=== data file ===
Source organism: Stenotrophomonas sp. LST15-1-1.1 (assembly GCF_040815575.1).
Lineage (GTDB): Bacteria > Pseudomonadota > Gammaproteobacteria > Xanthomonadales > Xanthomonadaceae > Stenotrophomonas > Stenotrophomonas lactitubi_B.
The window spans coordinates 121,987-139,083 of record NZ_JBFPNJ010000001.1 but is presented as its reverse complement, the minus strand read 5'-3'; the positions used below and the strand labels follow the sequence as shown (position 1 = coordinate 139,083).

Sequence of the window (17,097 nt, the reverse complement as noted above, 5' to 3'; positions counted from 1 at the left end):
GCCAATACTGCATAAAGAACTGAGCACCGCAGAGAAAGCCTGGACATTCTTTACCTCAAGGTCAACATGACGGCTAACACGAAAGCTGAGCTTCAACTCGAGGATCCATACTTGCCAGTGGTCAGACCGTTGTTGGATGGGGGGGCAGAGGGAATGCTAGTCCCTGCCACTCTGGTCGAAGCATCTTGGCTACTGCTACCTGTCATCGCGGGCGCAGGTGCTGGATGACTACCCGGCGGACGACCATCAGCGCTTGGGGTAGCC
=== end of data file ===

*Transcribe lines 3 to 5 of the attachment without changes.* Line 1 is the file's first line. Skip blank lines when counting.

The window spans coordinates 121,987-139,083 of record NZ_JBFPNJ010000001.1 but is presented as its reverse complement, the minus strand read 5'-3'; the positions used below and the strand labels follow the sequence as shown (position 1 = coordinate 139,083).

Sequence of the window (17,097 nt, the reverse complement as noted above, 5' to 3'; positions counted from 1 at the left end):
GCCAATACTGCATAAAGAACTGAGCACCGCAGAGAAAGCCTGGACATTCTTTACCTCAAGGTCAACATGACGGCTAACACGAAAGCTGAGCTTCAACTCGAGGATCCATACTTGCCAGTGGTCAGACCGTTGTTGGATGGGGGGGCAGAGGGAATGCTAGTCCCTGCCACTCTGGTCGAAGCATCTTGGCTACTGCTACCTGTCATCGCGGGCGCAGGTGCTGGATGACTACCCGGCGGACGACCATCAGCGCTTGGGGTAGCC